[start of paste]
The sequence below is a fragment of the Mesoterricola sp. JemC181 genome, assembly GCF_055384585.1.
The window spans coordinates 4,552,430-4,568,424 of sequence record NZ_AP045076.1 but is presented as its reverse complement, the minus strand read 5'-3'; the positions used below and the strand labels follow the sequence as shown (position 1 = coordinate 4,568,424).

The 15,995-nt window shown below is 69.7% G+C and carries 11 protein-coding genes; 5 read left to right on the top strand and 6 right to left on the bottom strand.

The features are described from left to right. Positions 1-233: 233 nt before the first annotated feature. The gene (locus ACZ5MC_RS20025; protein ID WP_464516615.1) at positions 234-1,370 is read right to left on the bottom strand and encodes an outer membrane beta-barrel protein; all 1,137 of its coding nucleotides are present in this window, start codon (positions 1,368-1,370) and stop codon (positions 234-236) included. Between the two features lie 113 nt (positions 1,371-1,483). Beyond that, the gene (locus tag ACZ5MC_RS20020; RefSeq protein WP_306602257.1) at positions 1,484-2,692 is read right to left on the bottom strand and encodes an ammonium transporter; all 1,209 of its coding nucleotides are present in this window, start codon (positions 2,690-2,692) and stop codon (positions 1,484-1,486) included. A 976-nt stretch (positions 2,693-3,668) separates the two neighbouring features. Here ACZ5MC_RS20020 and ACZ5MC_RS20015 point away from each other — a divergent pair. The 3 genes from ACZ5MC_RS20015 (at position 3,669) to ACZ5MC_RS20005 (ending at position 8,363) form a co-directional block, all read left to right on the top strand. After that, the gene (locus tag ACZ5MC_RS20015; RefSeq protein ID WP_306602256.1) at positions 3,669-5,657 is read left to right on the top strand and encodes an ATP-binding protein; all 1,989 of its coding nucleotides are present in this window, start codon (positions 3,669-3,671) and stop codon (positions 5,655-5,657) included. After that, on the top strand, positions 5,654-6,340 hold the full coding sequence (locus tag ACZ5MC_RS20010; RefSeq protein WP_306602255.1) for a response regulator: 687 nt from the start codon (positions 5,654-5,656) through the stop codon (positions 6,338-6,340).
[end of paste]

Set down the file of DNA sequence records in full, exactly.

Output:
The sequence below is a fragment of the Mesoterricola sp. JemC181 genome, assembly GCF_055384585.1.
The window spans coordinates 4,552,430-4,568,424 of sequence record NZ_AP045076.1 but is presented as its reverse complement, the minus strand read 5'-3'; the positions used below and the strand labels follow the sequence as shown (position 1 = coordinate 4,568,424).

The 15,995-nt window shown below is 69.7% G+C and carries 11 protein-coding genes; 5 read left to right on the top strand and 6 right to left on the bottom strand.

The features are described from left to right. Positions 1-233: 233 nt before the first annotated feature. The gene (locus ACZ5MC_RS20025; protein ID WP_464516615.1) at positions 234-1,370 is read right to left on the bottom strand and encodes an outer membrane beta-barrel protein; all 1,137 of its coding nucleotides are present in this window, start codon (positions 1,368-1,370) and stop codon (positions 234-236) included. Between the two features lie 113 nt (positions 1,371-1,483). Beyond that, the gene (locus tag ACZ5MC_RS20020; RefSeq protein WP_306602257.1) at positions 1,484-2,692 is read right to left on the bottom strand and encodes an ammonium transporter; all 1,209 of its coding nucleotides are present in this window, start codon (positions 2,690-2,692) and stop codon (positions 1,484-1,486) included. A 976-nt stretch (positions 2,693-3,668) separates the two neighbouring features. Here ACZ5MC_RS20020 and ACZ5MC_RS20015 point away from each other — a divergent pair. The 3 genes from ACZ5MC_RS20015 (at position 3,669) to ACZ5MC_RS20005 (ending at position 8,363) form a co-directional block, all read left to right on the top strand. After that, the gene (locus tag ACZ5MC_RS20015; RefSeq protein ID WP_306602256.1) at positions 3,669-5,657 is read left to right on the top strand and encodes an ATP-binding protein; all 1,989 of its coding nucleotides are present in this window, start codon (positions 3,669-3,671) and stop codon (positions 5,655-5,657) included. After that, on the top strand, positions 5,654-6,340 hold the full coding sequence (locus tag ACZ5MC_RS20010; RefSeq protein WP_306602255.1) for a response regulator: 687 nt from the start codon (positions 5,654-5,656) through the stop codon (positions 6,338-6,340).